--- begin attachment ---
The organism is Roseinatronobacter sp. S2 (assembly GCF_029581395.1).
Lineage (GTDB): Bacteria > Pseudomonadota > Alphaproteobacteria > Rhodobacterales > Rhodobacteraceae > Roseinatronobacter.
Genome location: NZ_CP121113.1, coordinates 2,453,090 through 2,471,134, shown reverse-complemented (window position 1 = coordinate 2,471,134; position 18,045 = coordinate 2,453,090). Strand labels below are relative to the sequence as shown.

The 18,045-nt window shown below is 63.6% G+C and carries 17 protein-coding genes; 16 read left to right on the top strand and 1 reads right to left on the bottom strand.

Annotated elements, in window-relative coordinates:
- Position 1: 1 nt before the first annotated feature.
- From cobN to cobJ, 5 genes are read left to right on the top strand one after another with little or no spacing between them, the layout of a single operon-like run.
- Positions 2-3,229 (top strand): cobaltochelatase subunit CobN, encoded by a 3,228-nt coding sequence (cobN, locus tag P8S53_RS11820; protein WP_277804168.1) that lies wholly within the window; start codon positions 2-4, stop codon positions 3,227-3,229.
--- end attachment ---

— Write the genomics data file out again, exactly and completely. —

The organism is Roseinatronobacter sp. S2 (assembly GCF_029581395.1).
Lineage (GTDB): Bacteria > Pseudomonadota > Alphaproteobacteria > Rhodobacterales > Rhodobacteraceae > Roseinatronobacter.
Genome location: NZ_CP121113.1, coordinates 2,453,090 through 2,471,134, shown reverse-complemented (window position 1 = coordinate 2,471,134; position 18,045 = coordinate 2,453,090). Strand labels below are relative to the sequence as shown.

The 18,045-nt window shown below is 63.6% G+C and carries 17 protein-coding genes; 16 read left to right on the top strand and 1 reads right to left on the bottom strand.

Annotated elements, in window-relative coordinates:
- Position 1: 1 nt before the first annotated feature.
- From cobN to cobJ, 5 genes are read left to right on the top strand one after another with little or no spacing between them, the layout of a single operon-like run.
- Positions 2-3,229 (top strand): cobaltochelatase subunit CobN, encoded by a 3,228-nt coding sequence (cobN, locus tag P8S53_RS11820; protein WP_277804168.1) that lies wholly within the window; start codon positions 2-4, stop codon positions 3,227-3,229.